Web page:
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Prime Minister Boris Johnson Confronted About the Great Procurement Scandal

The Prime Minister was finally forced to answer questions about his Government’s controversial, multi-billion-pound splurge on private sector contracts, reports Sam Bright

The House of Commons Chamber during Boris Johnson’s first Prime Minister’s Questions. Photo: UK Parliament / Jess Taylor

Prime Minister Boris Johnson Confronted About The Great Procurement Scandal

The Prime Minister was finally forced to answer questions about his Government’s controversial, multi-billion-pound splurge on private sector contracts

Prime Minister Boris Johnson was directly confronted about the great procurement scandal – an issue covered extensively by Byline Times – at Prime Minister’s Questions (PMQs) today.

In his weekly joust with Johnson, Labour leader Keir Starmer tackled the Prime Minister about the Government’s outpouring of money to private sector firms during the Coronavirus pandemic.

“There is a real question about the way contracts are being awarded; about basic transparency and accountability, and I know the Prime Minister doesn’t like that,” Starmer said. “This is not the Prime Minister’s money… it’s taxpayers’ money.”

Starmer presented three case studies to the Prime Minister. Firstly, the £670,000 set to be spent on public relations (PR) consultants by the head of the UK’s vaccine task force, Kate Bingham. It has been revealed that Admiral Associates, the firm in question, has links to Dominic Cummings’ father.

Delving deeper, Starmer questioned the Prime Minister about the Government’s total reported spend of £130 million on PR companies this year alone. And, finally, the Labour leader highlighted the case of Ayanda Capital – a firm awarded a Government contract worth £252 million for the supply of face masks. It has been reported that between £156 million and £177 million worth of masks provided by the company are not fit for use in the NHS.

Tim Horlick, chief executive of Ayanda Capital, insists the masks were “not unusable or unsafe” and met all Government standards. He added that the Government had “not wasted any money” in buying them.

“We’re in the middle of a global pandemic in which this Government has so far secured and delivered 32 billion items of personal protective equipment (PPE),” Johnson said in response to Starmer. “And, yes, it is absolutely correct that is has been necessary to engage with the private sector, with manufacturers that provide equipment like this – some more effectively than others. But it’s the private sector in the end that makes the PPE.”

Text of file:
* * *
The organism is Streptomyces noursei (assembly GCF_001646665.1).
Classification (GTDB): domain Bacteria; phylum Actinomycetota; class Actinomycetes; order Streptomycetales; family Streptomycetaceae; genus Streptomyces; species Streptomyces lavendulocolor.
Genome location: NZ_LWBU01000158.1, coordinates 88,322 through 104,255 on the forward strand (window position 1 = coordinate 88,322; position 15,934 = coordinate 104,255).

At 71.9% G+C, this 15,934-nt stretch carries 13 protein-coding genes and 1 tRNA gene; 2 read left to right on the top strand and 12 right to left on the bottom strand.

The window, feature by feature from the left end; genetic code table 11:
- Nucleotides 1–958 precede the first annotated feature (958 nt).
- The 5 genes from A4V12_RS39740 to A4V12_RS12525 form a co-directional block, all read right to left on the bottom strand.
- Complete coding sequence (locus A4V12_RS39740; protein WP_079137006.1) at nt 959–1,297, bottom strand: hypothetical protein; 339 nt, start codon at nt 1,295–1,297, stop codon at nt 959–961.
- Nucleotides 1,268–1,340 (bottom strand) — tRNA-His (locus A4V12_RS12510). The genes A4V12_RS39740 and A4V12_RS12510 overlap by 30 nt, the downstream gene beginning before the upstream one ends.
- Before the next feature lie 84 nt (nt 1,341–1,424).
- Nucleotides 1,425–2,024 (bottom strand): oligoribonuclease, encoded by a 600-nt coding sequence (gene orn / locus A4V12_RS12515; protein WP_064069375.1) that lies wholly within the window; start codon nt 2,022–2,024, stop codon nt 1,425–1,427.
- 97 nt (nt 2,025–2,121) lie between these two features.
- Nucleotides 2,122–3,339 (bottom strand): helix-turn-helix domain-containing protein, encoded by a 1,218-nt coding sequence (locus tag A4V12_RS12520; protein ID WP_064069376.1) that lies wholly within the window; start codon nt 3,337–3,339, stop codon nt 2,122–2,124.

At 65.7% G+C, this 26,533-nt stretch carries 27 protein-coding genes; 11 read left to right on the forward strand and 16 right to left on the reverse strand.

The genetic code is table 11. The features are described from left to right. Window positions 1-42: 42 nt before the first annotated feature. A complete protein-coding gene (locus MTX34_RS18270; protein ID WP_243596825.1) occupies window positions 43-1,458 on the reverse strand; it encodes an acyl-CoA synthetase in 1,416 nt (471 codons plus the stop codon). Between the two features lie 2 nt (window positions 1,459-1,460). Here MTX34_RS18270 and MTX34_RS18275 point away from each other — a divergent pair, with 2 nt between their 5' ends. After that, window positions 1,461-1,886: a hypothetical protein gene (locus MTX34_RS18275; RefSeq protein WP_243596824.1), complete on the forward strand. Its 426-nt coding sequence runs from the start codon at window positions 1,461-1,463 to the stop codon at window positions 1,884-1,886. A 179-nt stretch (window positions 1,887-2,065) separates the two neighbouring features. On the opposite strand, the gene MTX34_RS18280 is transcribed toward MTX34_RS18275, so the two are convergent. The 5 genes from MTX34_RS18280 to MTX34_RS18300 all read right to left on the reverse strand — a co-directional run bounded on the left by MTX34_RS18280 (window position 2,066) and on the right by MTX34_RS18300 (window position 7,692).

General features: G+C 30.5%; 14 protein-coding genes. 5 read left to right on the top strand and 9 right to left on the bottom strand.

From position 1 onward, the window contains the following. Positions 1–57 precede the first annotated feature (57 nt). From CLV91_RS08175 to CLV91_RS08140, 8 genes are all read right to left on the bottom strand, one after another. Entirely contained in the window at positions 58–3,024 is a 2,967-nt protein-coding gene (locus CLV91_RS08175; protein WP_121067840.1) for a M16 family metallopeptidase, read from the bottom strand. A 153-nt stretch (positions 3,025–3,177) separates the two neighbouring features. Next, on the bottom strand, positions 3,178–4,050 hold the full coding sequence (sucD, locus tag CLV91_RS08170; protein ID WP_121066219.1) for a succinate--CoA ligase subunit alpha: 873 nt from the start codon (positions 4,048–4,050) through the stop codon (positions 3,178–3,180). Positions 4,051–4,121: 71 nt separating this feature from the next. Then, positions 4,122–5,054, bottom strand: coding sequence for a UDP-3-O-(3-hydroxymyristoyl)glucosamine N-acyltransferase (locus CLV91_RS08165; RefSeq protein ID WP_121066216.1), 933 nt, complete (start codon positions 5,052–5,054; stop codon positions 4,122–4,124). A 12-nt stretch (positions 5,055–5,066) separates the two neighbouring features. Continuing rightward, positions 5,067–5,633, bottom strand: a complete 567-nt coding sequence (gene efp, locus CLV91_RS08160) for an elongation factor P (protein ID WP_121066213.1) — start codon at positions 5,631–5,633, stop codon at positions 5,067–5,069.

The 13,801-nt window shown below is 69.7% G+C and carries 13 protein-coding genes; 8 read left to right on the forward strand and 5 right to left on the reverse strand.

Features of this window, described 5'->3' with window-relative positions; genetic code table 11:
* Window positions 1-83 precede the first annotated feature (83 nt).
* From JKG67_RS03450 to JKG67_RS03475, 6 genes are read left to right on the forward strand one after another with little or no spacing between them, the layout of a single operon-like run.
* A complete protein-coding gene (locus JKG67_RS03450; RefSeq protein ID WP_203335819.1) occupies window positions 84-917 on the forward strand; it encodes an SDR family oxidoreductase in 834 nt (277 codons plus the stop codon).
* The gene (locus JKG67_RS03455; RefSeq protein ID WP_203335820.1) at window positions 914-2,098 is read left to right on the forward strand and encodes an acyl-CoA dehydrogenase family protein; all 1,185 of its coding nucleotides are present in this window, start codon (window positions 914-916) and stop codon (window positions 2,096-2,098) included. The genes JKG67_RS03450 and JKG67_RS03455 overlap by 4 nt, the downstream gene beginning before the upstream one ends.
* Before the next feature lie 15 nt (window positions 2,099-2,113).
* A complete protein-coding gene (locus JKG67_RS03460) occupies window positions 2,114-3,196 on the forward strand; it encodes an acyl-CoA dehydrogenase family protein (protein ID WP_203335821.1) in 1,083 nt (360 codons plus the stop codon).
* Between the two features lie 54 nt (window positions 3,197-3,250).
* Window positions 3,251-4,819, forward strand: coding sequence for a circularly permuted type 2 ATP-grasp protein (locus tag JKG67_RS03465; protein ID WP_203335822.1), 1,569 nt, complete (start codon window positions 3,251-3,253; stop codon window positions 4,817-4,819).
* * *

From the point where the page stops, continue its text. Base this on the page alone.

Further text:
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While Johnson has been confronted previously from the backbenches about his Government’s procurement splurge, this is the first time the Prime Minister has been tackled by Starmer about the issue.

Indeed it has been estimated that various Government departments have spent a total of £12.4 billion on privately-sourced PPE so far during the pandemic, while the Department of Health and Social Care (DHSC) alone has spent £6.1 billion on private sector contracts for the country’s ‘test and trace’ programme.

Yet, many of the PPE suppliers have questionable records in this field of work. As exposed by Byline Times, PPE contracts worth millions of pounds have been awarded to a small luxury packaging company, a 44 day-old firm, a dormant company with one director, a lifestyle firm with no trading history, a hotel carpeting company, and a fashion designer based in Miami.

Byline Times even revealed last week that the Government had bought face masks manufactured by Uyghur Muslims in China, most likely under forced labour conditions.

There have also been accusations of cronyism, with junior health minister Lord James Bethell last week admitting to the House of Lords that “informal arrangements” and “contacts” were used to identify potential PPE suppliers. Indeed, Lord Bethell himself held a meeting with a firm owned by a Conservative donor, a month before the company was awarded a series of contracts worth at least £154.7 million.

In total, an estimated £526.3 million has been awarded in PPE contracts to firms with links to the Conservative Party.

“It is crucial that the public has total confidence that the best decisions are being made for the right reasons on something as valuable and crucial as PPE, and that no one has been advantaged in any way because of their party political relationships,” Shadow Minister for the Cabinet Office Rachel Reeves told Byline Times, when we first exposed this story.

“It is outrageous that so much public money is being siphoned to Tory friends and donors.”

Based on Johnson’s response to Starmer’s questioning, it doesn’t seem as though the Prime Minister is quite so concerned.

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